Gerhard Richter's catalogue raisonné continues to take shape as the artist's output from 1976 to 1994 has now been fully documented.
But what about the artist's early works? The painter has developed a reputation for rigorously editing his oeuvre, routinely striking works from catalogues, Tagesspiegel reports. He's also threatened to pull loaned works from museum collections.
Now, the artist no longer acknowledges works from his early West German period.
Richter was born and raised in Dresden, in what was then East Germany. In 1951 he attended the Dresden Art Academy. Ten years later, he enrolled at the Düsseldorf Art Academy.
Between 1962 to 1968 he experimented with a realistic, figurative painting style—a style which he evidently dislikes so strongly that he has specifically excluded it from his catalogue raisonné.
This has justifiably attracted criticism. Should an artist be allowed to shape his own artistic legacy by excluding certain artworks from his oeuvre?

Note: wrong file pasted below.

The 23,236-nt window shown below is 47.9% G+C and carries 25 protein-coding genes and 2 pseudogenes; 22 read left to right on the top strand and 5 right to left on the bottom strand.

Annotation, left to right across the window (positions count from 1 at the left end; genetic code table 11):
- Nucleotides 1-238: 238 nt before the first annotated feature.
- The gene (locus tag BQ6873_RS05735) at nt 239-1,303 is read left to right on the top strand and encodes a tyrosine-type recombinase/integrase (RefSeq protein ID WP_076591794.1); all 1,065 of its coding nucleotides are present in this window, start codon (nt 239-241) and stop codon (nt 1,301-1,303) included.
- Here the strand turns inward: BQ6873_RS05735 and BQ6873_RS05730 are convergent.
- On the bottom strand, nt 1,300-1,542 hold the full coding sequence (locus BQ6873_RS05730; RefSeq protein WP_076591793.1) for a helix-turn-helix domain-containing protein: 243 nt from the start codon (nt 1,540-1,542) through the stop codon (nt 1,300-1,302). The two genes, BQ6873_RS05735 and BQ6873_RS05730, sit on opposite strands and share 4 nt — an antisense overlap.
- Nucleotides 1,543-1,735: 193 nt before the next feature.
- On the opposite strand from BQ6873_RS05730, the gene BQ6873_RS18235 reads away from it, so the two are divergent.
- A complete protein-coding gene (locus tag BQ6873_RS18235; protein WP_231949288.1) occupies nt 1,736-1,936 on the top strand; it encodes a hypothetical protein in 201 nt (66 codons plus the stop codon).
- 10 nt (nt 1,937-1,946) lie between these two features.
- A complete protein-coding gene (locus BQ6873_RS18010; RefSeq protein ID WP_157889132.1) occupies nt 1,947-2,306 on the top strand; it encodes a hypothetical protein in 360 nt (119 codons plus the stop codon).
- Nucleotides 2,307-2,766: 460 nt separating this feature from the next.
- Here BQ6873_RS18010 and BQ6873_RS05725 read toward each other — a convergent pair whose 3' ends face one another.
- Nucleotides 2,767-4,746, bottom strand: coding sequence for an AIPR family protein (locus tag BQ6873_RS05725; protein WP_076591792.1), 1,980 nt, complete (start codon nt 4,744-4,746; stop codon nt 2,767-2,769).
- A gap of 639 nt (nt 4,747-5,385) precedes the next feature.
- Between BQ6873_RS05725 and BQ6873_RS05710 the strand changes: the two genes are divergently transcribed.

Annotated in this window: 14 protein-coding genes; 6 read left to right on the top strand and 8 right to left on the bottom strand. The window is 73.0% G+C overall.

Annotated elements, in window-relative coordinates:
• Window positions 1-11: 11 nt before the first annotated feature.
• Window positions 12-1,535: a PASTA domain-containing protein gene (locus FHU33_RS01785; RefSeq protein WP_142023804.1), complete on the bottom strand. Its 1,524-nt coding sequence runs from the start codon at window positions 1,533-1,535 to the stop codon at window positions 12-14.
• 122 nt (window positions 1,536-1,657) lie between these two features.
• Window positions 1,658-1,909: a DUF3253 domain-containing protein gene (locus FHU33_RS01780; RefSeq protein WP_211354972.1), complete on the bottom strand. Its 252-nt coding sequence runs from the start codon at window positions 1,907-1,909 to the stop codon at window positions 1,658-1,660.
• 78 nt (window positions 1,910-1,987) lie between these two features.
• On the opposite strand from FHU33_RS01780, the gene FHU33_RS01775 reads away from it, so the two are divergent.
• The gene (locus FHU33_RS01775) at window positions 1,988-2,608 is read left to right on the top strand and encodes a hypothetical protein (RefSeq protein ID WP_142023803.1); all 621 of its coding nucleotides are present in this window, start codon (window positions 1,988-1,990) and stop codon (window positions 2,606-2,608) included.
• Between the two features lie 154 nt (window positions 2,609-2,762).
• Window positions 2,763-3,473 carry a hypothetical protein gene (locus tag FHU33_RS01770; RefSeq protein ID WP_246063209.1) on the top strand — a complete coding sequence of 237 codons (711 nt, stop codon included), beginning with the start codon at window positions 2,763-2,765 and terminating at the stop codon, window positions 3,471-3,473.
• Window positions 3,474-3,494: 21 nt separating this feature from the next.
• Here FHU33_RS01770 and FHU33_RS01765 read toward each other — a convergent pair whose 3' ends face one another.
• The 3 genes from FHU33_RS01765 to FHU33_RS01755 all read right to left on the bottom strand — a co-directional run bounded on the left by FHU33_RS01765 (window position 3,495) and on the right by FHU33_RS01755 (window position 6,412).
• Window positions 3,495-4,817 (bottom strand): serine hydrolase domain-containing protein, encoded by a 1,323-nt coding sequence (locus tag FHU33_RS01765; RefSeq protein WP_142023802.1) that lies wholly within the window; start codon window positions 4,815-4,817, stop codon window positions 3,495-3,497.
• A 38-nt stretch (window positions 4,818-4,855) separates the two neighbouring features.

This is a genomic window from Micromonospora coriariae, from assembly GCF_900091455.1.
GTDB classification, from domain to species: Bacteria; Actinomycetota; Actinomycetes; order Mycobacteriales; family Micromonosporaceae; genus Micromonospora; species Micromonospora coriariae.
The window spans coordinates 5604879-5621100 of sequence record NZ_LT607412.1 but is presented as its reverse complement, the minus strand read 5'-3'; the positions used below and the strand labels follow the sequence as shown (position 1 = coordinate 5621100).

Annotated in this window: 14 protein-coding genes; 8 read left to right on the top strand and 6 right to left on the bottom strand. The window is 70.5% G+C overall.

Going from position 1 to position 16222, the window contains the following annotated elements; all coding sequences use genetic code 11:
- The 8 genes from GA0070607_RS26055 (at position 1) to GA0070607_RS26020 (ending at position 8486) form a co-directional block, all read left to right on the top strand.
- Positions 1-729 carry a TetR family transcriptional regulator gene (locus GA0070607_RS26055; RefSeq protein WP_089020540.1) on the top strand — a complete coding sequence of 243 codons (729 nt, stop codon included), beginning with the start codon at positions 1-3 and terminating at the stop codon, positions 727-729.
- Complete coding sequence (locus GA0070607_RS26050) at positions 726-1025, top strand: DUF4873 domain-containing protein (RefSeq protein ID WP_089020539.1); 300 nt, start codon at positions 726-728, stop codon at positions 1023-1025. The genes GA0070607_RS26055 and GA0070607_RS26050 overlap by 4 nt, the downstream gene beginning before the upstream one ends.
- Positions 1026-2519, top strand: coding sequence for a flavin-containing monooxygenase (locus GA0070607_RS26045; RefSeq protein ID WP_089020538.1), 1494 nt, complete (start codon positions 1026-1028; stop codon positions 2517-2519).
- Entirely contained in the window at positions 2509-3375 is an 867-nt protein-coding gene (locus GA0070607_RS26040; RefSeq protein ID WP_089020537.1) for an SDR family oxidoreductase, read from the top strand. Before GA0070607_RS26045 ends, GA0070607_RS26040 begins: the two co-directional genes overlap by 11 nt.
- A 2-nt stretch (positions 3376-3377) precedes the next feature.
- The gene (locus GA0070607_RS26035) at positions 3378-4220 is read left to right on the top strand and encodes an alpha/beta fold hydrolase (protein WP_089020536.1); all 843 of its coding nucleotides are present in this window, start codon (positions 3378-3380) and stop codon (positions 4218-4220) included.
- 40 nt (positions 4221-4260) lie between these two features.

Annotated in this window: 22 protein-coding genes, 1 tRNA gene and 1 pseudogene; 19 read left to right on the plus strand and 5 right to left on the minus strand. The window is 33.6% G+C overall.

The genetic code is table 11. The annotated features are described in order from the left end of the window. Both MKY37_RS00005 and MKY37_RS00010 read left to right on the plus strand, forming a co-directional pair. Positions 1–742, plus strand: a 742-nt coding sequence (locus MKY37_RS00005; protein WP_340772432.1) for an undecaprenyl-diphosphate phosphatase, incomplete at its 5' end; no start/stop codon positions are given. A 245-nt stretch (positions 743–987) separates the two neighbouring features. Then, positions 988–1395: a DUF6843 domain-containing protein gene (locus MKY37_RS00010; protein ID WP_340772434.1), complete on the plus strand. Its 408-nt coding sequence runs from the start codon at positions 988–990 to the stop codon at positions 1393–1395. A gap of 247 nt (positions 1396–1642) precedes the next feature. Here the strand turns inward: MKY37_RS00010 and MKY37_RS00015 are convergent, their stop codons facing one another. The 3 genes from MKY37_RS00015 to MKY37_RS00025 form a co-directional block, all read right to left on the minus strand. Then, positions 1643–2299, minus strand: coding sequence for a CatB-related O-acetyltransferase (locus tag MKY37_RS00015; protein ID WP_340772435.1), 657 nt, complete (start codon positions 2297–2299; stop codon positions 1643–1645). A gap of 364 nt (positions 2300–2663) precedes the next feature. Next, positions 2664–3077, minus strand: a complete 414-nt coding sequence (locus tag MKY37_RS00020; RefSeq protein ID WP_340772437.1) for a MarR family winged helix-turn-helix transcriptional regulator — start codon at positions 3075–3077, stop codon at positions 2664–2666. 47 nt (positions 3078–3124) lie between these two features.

That may well be an artist's right. But should artists be able to edit their own catalogue raisonné? After all, as a historical document surely the works catalogue must be exhaustive and academically accurate if an artist's legacy is to be fully understood and appreciated by future generations.
That is the debate that Richter's involvement into his own catalogue has provoked in Germany. It also raises some other pertinent questions.
For example, where does it leave a collector who has bought a work by an artist, who at a later date decides that he wants to shape his artistic legacy differently? If a work isn't included in a works catalogue, the value will inevitably decrease. "An increase in forgeries and the discovery of unknown works in the art market has led interested parties to invest in CRs especially to secure authentication," writes Caroline Gabrielli, a consultant and senior project associate for the Jasper Johns Drawings Catalogue Raisonné, in a Metropolitan Library Council booklet.